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Though South Korea’s corruption scandals garner the world’s attention, few appreciate the fundamental legal and cultural changes those scandals reflect. The impeachment of President Park, the conviction of Samsung leader Lee Jae-yong, passage of the important Kim Young Ran law, and many related events show a country now at an historic pivot. Corruption traditionally tolerated or even sanctioned is today condemned and prosecuted. Though seemingly a state in crisis, South Korea is now making important advances in the promoting the rule of law.  
Professor Andy Spalding and the University of Richmond Olympic Anti-Corruption Research Team have spent several years researching the corruption scandals, and anti-corruption reforms, occurring on the eve of hosting the Olympic Games. As with Brazil and the Rio 2016 Summer Games, the Research Team (which consists of eight upper-level law students from the University of Richmond) has conducted extensive legal research and traveled to South Korea to interview lawyers, government officials, NGOs, and many others.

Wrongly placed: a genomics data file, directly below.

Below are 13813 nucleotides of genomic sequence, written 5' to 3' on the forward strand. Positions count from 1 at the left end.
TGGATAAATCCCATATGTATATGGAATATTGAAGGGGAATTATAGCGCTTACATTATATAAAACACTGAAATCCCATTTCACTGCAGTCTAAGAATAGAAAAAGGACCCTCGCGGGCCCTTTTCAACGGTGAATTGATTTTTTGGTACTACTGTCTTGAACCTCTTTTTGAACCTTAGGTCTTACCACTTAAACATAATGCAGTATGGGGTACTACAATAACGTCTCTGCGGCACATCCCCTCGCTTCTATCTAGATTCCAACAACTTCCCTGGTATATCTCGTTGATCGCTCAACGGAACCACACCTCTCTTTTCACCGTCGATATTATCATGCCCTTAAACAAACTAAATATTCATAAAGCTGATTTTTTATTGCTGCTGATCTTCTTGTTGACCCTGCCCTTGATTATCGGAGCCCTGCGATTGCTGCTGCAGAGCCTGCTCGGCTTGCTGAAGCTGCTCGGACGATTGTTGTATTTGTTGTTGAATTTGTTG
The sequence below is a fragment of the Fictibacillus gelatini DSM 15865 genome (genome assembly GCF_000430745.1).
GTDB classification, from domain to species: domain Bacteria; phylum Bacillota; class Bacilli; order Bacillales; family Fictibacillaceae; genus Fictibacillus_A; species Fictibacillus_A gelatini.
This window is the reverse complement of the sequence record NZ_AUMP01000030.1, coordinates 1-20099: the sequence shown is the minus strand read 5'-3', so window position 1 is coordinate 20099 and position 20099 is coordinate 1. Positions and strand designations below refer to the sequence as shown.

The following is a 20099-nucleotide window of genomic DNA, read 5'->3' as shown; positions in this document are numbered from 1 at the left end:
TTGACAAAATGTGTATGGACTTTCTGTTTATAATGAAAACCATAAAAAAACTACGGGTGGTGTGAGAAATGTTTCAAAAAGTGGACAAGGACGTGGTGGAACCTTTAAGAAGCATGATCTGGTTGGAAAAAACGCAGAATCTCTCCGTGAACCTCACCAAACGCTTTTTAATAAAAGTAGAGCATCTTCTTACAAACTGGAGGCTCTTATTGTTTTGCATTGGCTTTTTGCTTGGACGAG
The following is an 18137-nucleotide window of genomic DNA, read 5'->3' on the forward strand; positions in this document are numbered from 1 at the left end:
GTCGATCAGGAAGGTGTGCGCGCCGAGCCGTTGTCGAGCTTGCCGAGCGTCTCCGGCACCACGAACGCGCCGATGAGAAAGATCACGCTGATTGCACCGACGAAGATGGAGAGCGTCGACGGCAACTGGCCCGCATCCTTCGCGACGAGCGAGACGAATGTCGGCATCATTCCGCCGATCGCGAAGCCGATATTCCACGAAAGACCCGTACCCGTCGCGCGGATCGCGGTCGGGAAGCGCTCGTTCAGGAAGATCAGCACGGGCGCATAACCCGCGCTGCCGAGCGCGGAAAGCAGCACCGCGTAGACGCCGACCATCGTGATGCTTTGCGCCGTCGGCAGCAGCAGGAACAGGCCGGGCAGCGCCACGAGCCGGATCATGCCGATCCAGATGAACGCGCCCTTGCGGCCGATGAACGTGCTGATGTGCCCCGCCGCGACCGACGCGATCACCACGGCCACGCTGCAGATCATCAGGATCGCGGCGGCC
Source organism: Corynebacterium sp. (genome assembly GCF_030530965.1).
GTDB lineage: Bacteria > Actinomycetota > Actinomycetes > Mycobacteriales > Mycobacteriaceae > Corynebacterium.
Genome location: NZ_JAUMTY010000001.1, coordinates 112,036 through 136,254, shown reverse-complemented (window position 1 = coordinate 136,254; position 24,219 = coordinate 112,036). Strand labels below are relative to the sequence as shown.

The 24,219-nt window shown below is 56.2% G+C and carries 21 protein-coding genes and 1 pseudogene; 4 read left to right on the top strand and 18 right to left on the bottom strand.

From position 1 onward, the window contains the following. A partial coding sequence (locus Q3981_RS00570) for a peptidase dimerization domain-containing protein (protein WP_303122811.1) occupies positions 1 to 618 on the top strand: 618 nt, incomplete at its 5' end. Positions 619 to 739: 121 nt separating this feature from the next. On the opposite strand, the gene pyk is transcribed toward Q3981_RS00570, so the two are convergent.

We invite you to explore this site for a host of helpful resources, and to come back for frequent updates – including blog posts, video clips, and summaries of our forthcoming book – in the weeks leading up to the Games.

The Three Dimensions of Olympic Corruption

Legal & Cultural Shifts in South Korea

Exploring an Olympic Governance Legacy

2017 South Korea Research Trip

The University of Richmond School of Law Anti-Corruption Research Team

Questions? Contact Prof. Andy Spalding: 804-289-8203, 

Olympics Compliance Task Force

The Olympics Compliance Task Force is a collaboration of international anti-corruption and human rights academics and practitioners convened at the request of Compliance 2024, chaired by Prof. Andy Spalding. Learn more.

Archive: Brazil and the Rio 2016 Games

Learn more about Prof. Spalding's study and research surrounding the Summer 2016 games in Rio.